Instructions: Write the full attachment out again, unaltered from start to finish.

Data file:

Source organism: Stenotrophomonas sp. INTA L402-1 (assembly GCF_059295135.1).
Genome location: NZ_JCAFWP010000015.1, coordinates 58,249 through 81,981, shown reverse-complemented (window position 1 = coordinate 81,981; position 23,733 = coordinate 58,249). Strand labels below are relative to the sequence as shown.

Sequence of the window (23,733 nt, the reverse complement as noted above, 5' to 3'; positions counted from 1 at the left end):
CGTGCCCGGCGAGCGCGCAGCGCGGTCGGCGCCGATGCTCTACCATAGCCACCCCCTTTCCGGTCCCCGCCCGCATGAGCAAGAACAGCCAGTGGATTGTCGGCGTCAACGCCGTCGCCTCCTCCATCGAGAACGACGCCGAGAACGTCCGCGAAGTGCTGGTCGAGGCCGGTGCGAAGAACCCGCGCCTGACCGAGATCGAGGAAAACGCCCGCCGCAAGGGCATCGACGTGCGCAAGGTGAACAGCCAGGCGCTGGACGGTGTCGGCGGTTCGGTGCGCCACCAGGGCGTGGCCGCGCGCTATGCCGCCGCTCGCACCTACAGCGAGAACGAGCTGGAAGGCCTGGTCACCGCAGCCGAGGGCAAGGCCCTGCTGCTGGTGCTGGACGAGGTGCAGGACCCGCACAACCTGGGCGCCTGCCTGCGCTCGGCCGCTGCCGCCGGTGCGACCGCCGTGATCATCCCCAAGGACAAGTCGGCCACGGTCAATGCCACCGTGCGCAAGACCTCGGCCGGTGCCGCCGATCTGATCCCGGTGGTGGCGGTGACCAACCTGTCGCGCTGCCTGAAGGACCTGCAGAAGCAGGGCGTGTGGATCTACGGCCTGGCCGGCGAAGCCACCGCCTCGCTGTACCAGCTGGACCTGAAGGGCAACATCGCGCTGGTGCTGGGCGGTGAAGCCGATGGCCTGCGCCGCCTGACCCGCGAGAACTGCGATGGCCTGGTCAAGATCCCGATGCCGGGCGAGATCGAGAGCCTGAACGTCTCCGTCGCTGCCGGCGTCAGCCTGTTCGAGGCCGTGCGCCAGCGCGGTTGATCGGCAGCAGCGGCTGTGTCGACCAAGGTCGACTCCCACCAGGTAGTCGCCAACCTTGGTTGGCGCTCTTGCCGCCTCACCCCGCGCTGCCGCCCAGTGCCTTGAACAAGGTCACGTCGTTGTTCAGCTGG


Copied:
Source organism: Stenotrophomonas sp. INTA L402-1 (assembly GCF_059295135.1).
Genome location: NZ_JCAFWP010000015.1, coordinates 58,249 through 81,981, shown reverse-complemented (window position 1 = coordinate 81,981; position 23,733 = coordinate 58,249). Strand labels below are relative to the sequence as shown.

Sequence of the window (23,733 nt, the reverse complement as noted above, 5' to 3'; positions counted from 1 at the left end):
CGTGCCCGGCGAGCGCGCAGCGCGGTCGGCGCCGATGCTCTACCATAGCCACCCCCTTTCCGGTCCCCGCCCGCATGAGCAAGAACAGCCAGTGGATTGTCGGCGTCAACGCCGTCGCCTCCTCCATCGAGAACGACGCCGAGAACGTCCGCGAAGTGCTGGTCGAGGCCGGTGCGAAGAACCCGCGCCTGACCGAGATCGAGGAAAACGCCCGCCGCAAGGGCATCGACGTGCGCAAGGTGAACAGCCAGGCGCTGGACGGTGTCGGCGGTTCGGTGCGCCACCAGGGCGTGGCCGCGCGCTATGCCGCCGCTCGCACCTACAGCGAGAACGAGCTGGAAGGCCTGGTCACCGCAGCCGAGGGCAAGGCCCTGCTGCTGGTGCTGGACGAGGTGCAGGACCCGCACAACCTGGGCGCCTGCCTGCGCTCGGCCGCTGCCGCCGGTGCGACCGCCGTGATCATCCCCAAGGACAAGTCGGCCACGGTCAATGCCACCGTGCGCAAGACCTCGGCCGGTGCCGCCGATCTGATCCCGGTGGTGGCGGTGACCAACCTGTCGCGCTGCCTGAAGGACCTGCAGAAGCAGGGCGTGTGGATCTACGGCCTGGCCGGCGAAGCCACCGCCTCGCTGTACCAGCTGGACCTGAAGGGCAACATCGCGCTGGTGCTGGGCGGTGAAGCCGATGGCCTGCGCCGCCTGACCCGCGAGAACTGCGATGGCCTGGTCAAGATCCCGATGCCGGGCGAGATCGAGAGCCTGAACGTCTCCGTCGCTGCCGGCGTCAGCCTGTTCGAGGCCGTGCGCCAGCGCGGTTGATCGGCAGCAGCGGCTGTGTCGACCAAGGTCGACTCCCACCAGGTAGTCGCCAACCTTGGTTGGCGCTCTTGCCGCCTCACCCCGCGCTGCCGCCCAGTGCCTTGAACAAGGTCACGTCGTTGTTCAGCTGG